The recast European Directive for Energy Efficiency in Buildings requires that from December 31st 2020 all new buildings constructed within the European Union (EU) meet an nearly-Zero Energy Building (nZEB) standard. The defining characteristics of which place an emphasis on (a) Cost optimality, (b) Improved building controls, (c) Improved fabric performance, and (d) Substantive renewable energy provision, all based on a predictive energy performance. However the specific nZEB definition has been left ‘open-ended’, so as to allow variation across individual EU nation states. This paper suggests strategies to facilitate energy optimisation of the nZEB standard within mixed use urban developments located in a temperate oceanic climate. The paper derives from a concern that the nZEB standard, as practiced in Ireland, may inadvertently increase lock-in of current energy standards and use valuable resources now in an unplanned, profligate way. In so doing we reduce our future communal capacity to greater self-determination in regards to all forms of future energy, renewable and non-renewable, operational and embodied. These are pressing issues due to the necessary long service life of buildings and the thirty years to 2050 within which it is considered imperative that we bring greenhouse gas emissions to Zero.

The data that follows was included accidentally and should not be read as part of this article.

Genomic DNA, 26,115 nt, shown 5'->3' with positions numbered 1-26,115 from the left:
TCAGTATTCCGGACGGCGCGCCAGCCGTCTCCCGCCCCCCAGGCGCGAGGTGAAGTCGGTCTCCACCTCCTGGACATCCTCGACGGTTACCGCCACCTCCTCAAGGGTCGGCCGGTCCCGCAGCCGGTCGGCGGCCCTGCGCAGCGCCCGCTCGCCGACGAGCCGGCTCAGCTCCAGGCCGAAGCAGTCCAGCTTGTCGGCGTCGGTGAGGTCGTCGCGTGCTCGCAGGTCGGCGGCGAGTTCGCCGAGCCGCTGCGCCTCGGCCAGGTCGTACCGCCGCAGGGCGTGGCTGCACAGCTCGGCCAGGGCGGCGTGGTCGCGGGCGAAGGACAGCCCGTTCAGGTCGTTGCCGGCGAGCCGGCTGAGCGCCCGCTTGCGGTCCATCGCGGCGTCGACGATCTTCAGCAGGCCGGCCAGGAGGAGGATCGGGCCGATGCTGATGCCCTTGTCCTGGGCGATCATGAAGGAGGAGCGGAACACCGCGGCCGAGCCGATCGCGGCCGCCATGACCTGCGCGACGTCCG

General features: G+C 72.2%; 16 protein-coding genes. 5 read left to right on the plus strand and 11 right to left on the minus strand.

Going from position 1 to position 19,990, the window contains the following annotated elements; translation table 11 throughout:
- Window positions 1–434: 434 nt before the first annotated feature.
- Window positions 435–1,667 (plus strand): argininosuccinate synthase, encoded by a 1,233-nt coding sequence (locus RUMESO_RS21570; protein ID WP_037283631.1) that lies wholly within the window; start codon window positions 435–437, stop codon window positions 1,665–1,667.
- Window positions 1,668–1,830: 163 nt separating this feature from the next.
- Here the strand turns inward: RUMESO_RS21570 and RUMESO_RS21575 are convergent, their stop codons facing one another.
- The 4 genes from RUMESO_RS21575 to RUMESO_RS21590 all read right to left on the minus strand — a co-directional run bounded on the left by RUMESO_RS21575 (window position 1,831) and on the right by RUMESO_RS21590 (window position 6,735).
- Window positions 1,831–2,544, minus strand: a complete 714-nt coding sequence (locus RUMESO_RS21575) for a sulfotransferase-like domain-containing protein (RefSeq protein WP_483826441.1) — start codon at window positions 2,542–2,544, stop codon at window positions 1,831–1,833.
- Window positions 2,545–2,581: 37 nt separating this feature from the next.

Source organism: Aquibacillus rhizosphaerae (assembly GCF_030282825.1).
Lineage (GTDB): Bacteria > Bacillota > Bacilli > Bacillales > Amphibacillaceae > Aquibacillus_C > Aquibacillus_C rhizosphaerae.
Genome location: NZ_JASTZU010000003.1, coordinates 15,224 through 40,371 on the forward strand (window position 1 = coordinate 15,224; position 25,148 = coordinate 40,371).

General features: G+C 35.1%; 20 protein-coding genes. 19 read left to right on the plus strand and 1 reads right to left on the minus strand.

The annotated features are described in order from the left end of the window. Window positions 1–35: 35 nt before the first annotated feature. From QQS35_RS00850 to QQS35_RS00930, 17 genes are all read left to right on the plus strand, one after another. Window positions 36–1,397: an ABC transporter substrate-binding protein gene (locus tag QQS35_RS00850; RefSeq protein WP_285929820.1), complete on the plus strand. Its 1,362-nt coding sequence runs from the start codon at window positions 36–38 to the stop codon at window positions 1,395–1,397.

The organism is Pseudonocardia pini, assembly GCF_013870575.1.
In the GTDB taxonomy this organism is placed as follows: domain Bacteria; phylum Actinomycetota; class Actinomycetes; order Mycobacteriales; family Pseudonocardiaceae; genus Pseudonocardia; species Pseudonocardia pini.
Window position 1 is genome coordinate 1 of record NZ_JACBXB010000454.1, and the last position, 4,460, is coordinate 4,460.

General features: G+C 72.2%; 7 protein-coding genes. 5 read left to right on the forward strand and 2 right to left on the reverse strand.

|Title of host publication||PLEA2020|
|Number of pages||6|
|Publication status||Published (in print/issue) - 1 Sep 2020|
|Event||Passive Low Energy Architecture 2020: Planning Post Carbon Cities - University of A Coruña, A Coruna, Spain|
Duration: 1 Sep 2020 → 3 Sep 2020
|Conference||Passive Low Energy Architecture 2020|
|Period||1/09/20 → 3/09/20|